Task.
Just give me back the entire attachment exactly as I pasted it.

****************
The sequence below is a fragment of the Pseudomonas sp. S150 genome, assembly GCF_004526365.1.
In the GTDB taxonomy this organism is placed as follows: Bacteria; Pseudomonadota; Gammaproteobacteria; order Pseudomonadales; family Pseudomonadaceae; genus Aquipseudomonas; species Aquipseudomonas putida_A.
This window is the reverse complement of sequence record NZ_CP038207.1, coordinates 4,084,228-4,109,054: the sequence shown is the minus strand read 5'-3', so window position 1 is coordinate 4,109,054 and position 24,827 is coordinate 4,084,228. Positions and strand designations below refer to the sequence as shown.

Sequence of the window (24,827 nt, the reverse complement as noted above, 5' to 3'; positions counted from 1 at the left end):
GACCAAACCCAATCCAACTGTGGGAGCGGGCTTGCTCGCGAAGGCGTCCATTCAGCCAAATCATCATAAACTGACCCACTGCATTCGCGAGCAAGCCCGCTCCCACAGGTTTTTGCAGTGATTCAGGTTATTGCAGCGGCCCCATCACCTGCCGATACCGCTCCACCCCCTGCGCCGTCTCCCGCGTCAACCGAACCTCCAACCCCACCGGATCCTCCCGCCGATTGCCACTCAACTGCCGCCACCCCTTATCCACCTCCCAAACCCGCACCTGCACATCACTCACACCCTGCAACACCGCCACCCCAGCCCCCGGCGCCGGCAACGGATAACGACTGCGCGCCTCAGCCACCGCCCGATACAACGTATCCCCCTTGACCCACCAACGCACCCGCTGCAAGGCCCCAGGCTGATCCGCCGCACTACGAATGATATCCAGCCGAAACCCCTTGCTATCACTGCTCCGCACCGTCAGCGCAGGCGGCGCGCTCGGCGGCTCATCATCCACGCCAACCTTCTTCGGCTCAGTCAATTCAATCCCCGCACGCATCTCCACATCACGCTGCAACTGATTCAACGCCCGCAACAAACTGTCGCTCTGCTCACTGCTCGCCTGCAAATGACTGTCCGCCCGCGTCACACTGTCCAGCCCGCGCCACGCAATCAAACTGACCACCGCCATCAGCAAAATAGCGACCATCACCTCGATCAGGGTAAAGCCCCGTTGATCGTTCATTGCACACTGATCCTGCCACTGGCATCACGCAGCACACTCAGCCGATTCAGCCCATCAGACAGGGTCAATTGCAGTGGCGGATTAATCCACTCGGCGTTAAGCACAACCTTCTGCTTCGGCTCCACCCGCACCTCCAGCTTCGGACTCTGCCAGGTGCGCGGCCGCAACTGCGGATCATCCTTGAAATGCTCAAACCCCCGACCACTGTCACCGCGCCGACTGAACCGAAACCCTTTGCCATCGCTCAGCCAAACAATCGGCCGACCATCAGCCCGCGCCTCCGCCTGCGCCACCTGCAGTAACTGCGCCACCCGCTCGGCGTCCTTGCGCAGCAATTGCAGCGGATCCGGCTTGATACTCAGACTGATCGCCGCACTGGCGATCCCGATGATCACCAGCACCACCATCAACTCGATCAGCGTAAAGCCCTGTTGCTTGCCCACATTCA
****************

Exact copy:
The sequence below is a fragment of the Pseudomonas sp. S150 genome, assembly GCF_004526365.1.
In the GTDB taxonomy this organism is placed as follows: Bacteria; Pseudomonadota; Gammaproteobacteria; order Pseudomonadales; family Pseudomonadaceae; genus Aquipseudomonas; species Aquipseudomonas putida_A.
This window is the reverse complement of sequence record NZ_CP038207.1, coordinates 4,084,228-4,109,054: the sequence shown is the minus strand read 5'-3', so window position 1 is coordinate 4,109,054 and position 24,827 is coordinate 4,084,228. Positions and strand designations below refer to the sequence as shown.

Sequence of the window (24,827 nt, the reverse complement as noted above, 5' to 3'; positions counted from 1 at the left end):
GACCAAACCCAATCCAACTGTGGGAGCGGGCTTGCTCGCGAAGGCGTCCATTCAGCCAAATCATCATAAACTGACCCACTGCATTCGCGAGCAAGCCCGCTCCCACAGGTTTTTGCAGTGATTCAGGTTATTGCAGCGGCCCCATCACCTGCCGATACCGCTCCACCCCCTGCGCCGTCTCCCGCGTCAACCGAACCTCCAACCCCACCGGATCCTCCCGCCGATTGCCACTCAACTGCCGCCACCCCTTATCCACCTCCCAAACCCGCACCTGCACATCACTCACACCCTGCAACACCGCCACCCCAGCCCCCGGCGCCGGCAACGGATAACGACTGCGCGCCTCAGCCACCGCCCGATACAACGTATCCCCCTTGACCCACCAACGCACCCGCTGCAAGGCCCCAGGCTGATCCGCCGCACTACGAATGATATCCAGCCGAAACCCCTTGCTATCACTGCTCCGCACCGTCAGCGCAGGCGGCGCGCTCGGCGGCTCATCATCCACGCCAACCTTCTTCGGCTCAGTCAATTCAATCCCCGCACGCATCTCCACATCACGCTGCAACTGATTCAACGCCCGCAACAAACTGTCGCTCTGCTCACTGCTCGCCTGCAAATGACTGTCCGCCCGCGTCACACTGTCCAGCCCGCGCCACGCAATCAAACTGACCACCGCCATCAGCAAAATAGCGACCATCACCTCGATCAGGGTAAAGCCCCGTTGATCGTTCATTGCACACTGATCCTGCCACTGGCATCACGCAGCACACTCAGCCGATTCAGCCCATCAGACAGGGTCAATTGCAGTGGCGGATTAATCCACTCGGCGTTAAGCACAACCTTCTGCTTCGGCTCCACCCGCACCTCCAGCTTCGGACTCTGCCAGGTGCGCGGCCGCAACTGCGGATCATCCTTGAAATGCTCAAACCCCCGACCACTGTCACCGCGCCGACTGAACCGAAACCCTTTGCCATCGCTCAGCCAAACAATCGGCCGACCATCAGCCCGCGCCTCCGCCTGCGCCACCTGCAGTAACTGCGCCACCCGCTCGGCGTCCTTGCGCAGCAATTGCAGCGGATCCGGCTTGATACTCAGACTGATCGCCGCACTGGCGATCCCGATGATCACCAGCACCACCATCAACTCGATCAGCGTAAAGCCCTGTTGCTTGCCCACATTCA